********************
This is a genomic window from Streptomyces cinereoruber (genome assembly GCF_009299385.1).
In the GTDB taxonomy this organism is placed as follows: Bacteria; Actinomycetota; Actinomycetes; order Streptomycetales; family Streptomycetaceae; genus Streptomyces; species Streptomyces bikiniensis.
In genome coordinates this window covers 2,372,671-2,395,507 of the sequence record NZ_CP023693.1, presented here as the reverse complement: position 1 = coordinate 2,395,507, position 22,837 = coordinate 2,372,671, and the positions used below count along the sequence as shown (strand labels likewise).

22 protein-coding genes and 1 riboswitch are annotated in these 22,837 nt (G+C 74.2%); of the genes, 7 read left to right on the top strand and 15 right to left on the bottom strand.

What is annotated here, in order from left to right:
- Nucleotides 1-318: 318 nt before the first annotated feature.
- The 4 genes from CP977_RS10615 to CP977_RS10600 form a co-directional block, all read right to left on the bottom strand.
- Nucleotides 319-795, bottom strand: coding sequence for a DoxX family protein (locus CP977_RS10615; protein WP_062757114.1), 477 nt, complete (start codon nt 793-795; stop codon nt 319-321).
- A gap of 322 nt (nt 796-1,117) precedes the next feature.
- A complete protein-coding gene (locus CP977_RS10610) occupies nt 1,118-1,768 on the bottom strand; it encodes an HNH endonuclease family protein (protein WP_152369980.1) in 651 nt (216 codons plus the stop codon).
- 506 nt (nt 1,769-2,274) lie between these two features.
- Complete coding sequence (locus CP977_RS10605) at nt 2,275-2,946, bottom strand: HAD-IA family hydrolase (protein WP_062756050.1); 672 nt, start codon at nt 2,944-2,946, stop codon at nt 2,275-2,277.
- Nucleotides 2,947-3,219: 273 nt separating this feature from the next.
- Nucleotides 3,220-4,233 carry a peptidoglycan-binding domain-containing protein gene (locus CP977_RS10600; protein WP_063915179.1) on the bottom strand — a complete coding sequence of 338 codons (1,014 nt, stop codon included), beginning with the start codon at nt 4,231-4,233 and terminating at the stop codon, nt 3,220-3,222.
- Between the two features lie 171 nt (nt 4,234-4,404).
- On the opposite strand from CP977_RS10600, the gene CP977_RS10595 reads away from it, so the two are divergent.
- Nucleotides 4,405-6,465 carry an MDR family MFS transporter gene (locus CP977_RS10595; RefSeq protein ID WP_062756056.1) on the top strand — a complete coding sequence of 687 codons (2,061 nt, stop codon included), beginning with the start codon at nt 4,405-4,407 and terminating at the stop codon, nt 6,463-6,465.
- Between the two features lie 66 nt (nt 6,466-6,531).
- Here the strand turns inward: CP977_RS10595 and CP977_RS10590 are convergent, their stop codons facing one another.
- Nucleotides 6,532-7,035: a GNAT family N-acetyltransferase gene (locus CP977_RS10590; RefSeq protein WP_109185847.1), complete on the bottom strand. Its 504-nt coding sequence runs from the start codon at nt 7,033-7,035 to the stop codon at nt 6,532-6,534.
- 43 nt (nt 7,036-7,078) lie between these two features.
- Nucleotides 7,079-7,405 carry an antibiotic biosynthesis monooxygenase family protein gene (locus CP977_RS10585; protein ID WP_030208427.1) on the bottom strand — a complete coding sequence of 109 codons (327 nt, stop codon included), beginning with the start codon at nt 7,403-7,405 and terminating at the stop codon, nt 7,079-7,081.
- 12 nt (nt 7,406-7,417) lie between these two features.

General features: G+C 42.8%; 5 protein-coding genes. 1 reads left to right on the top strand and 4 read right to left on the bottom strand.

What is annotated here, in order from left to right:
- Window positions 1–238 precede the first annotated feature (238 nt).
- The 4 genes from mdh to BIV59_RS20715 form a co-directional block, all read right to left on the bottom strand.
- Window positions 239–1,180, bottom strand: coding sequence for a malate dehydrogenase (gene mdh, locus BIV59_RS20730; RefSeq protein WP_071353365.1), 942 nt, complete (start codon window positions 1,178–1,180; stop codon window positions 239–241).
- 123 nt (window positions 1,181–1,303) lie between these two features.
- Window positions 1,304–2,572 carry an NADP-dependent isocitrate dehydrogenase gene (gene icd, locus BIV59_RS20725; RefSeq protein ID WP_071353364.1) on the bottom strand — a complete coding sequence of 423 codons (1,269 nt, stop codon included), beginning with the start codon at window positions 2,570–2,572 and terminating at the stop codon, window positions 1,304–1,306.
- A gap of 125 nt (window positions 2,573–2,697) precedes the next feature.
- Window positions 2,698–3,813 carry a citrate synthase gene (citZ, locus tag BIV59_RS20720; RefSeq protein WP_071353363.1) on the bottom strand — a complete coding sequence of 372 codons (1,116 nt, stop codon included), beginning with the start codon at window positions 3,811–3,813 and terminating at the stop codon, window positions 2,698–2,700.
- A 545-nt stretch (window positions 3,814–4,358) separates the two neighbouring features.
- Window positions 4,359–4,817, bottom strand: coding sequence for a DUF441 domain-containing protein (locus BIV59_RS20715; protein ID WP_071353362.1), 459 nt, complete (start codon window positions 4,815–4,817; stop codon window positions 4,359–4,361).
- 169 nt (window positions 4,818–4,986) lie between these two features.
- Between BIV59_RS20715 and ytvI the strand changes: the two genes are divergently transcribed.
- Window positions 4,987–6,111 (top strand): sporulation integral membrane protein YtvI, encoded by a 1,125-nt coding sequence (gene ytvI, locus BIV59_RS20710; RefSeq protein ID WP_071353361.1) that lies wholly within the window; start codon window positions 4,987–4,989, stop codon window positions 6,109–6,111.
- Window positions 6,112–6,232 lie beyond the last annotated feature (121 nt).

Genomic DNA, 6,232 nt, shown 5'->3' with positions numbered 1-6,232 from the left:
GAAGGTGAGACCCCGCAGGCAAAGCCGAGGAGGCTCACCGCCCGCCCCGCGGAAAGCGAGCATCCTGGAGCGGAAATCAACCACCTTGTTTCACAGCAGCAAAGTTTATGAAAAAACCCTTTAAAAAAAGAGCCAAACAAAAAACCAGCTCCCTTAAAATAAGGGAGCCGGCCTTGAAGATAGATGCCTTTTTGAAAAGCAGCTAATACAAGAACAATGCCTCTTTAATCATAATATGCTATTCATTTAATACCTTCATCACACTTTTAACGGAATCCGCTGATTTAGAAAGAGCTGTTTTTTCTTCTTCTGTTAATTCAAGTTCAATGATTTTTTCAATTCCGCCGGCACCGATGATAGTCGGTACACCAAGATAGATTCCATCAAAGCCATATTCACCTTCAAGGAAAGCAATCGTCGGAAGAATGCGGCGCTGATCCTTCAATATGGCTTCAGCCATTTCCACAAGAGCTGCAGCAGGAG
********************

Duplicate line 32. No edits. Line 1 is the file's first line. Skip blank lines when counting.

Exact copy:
- Window positions 2,698–3,813 carry a citrate synthase gene (citZ, locus tag BIV59_RS20720; RefSeq protein WP_071353363.1) on the bottom strand — a complete coding sequence of 372 codons (1,116 nt, stop codon included), beginning with the start codon at window positions 3,811–3,813 and terminating at the stop codon, window positions 2,698–2,700.